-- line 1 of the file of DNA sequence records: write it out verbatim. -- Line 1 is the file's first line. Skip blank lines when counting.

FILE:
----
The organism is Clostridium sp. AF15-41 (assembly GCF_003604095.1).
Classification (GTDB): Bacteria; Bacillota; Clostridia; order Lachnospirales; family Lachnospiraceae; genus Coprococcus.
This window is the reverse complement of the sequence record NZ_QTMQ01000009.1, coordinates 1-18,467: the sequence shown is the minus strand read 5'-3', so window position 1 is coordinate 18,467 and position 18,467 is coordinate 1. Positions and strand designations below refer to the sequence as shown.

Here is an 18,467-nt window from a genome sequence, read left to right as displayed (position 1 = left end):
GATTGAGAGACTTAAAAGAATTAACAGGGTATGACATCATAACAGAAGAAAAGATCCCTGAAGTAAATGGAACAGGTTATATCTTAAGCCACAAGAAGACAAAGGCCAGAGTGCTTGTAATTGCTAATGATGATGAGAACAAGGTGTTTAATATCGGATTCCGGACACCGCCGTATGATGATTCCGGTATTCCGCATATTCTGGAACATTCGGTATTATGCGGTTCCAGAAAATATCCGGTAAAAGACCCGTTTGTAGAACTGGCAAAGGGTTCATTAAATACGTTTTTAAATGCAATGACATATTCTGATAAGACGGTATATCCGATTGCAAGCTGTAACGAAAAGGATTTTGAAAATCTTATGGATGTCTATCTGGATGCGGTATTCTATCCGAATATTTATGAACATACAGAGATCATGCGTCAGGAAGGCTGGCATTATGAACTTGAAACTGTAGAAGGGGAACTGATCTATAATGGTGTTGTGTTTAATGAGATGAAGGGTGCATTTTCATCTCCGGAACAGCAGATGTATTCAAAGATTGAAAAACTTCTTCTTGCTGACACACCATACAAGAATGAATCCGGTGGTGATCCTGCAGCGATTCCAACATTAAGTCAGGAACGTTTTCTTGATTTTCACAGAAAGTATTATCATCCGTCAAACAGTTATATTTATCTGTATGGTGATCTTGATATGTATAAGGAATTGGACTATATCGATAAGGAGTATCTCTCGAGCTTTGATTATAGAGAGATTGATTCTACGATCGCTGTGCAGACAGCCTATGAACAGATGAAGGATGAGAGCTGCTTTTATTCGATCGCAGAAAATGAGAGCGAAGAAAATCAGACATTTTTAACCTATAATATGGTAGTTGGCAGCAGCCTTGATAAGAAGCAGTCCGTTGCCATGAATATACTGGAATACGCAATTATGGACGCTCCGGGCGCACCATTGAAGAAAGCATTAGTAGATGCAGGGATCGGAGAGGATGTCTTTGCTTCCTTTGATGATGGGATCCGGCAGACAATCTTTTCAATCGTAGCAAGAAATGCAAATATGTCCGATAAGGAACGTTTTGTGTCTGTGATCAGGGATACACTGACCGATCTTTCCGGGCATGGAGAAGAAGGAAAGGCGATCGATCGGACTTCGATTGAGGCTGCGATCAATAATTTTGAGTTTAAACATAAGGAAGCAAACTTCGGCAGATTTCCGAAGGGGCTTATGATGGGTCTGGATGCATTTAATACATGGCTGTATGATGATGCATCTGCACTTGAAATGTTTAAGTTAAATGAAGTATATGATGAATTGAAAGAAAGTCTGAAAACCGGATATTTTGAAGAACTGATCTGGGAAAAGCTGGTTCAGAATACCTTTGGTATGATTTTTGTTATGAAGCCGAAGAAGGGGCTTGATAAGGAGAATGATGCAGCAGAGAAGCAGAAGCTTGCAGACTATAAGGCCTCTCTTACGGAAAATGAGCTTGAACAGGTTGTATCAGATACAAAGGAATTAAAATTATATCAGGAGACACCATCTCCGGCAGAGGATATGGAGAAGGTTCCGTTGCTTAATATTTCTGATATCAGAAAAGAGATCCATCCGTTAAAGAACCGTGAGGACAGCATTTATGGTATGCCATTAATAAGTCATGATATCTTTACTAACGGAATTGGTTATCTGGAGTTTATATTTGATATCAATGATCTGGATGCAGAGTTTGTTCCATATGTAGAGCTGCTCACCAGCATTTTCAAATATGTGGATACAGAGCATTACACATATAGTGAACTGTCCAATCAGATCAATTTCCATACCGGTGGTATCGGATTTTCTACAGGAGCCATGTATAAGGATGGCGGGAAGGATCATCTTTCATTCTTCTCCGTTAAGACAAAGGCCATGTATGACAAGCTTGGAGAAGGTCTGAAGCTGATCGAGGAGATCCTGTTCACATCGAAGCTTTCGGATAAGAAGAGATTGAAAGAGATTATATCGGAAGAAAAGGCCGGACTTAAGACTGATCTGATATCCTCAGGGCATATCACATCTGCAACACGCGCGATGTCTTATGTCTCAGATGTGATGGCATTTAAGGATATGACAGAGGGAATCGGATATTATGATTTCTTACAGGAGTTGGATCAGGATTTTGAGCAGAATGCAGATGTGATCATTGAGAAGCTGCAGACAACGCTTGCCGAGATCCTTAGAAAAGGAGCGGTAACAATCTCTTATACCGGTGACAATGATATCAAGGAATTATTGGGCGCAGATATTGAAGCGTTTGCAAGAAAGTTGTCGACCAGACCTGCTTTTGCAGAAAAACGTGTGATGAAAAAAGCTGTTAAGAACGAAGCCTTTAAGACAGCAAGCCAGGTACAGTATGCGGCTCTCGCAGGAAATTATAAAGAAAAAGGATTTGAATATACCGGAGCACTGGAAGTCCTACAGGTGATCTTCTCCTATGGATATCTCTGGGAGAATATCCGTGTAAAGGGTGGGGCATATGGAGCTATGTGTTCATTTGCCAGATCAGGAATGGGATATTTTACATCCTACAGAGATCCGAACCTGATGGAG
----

The organism is Clostridium sp. AF15-41 (assembly GCF_003604095.1).